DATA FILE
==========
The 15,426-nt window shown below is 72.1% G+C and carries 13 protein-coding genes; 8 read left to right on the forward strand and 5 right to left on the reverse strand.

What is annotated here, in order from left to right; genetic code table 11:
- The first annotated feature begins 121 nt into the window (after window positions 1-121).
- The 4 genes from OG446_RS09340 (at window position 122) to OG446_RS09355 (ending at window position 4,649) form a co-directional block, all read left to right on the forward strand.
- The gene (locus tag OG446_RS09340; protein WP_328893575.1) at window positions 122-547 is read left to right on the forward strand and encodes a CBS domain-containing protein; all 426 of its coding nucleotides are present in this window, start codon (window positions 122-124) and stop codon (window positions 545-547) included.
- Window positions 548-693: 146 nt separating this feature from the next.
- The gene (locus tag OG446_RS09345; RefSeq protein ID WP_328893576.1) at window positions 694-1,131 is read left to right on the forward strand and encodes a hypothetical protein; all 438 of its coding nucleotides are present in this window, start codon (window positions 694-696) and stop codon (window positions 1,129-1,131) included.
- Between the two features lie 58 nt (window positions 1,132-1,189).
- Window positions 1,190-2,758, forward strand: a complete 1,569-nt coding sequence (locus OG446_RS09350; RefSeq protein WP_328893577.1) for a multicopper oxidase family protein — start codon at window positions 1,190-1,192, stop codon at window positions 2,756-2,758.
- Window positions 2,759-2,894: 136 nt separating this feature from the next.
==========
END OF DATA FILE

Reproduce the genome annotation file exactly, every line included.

The 15,426-nt window shown below is 72.1% G+C and carries 13 protein-coding genes; 8 read left to right on the forward strand and 5 right to left on the reverse strand.

What is annotated here, in order from left to right; genetic code table 11:
- The first annotated feature begins 121 nt into the window (after window positions 1-121).
- The 4 genes from OG446_RS09340 (at window position 122) to OG446_RS09355 (ending at window position 4,649) form a co-directional block, all read left to right on the forward strand.
- The gene (locus tag OG446_RS09340; protein WP_328893575.1) at window positions 122-547 is read left to right on the forward strand and encodes a CBS domain-containing protein; all 426 of its coding nucleotides are present in this window, start codon (window positions 122-124) and stop codon (window positions 545-547) included.
- Window positions 548-693: 146 nt separating this feature from the next.
- The gene (locus tag OG446_RS09345; RefSeq protein ID WP_328893576.1) at window positions 694-1,131 is read left to right on the forward strand and encodes a hypothetical protein; all 438 of its coding nucleotides are present in this window, start codon (window positions 694-696) and stop codon (window positions 1,129-1,131) included.
- Between the two features lie 58 nt (window positions 1,132-1,189).
- Window positions 1,190-2,758, forward strand: a complete 1,569-nt coding sequence (locus OG446_RS09350; RefSeq protein WP_328893577.1) for a multicopper oxidase family protein — start codon at window positions 1,190-1,192, stop codon at window positions 2,756-2,758.
- Window positions 2,759-2,894: 136 nt separating this feature from the next.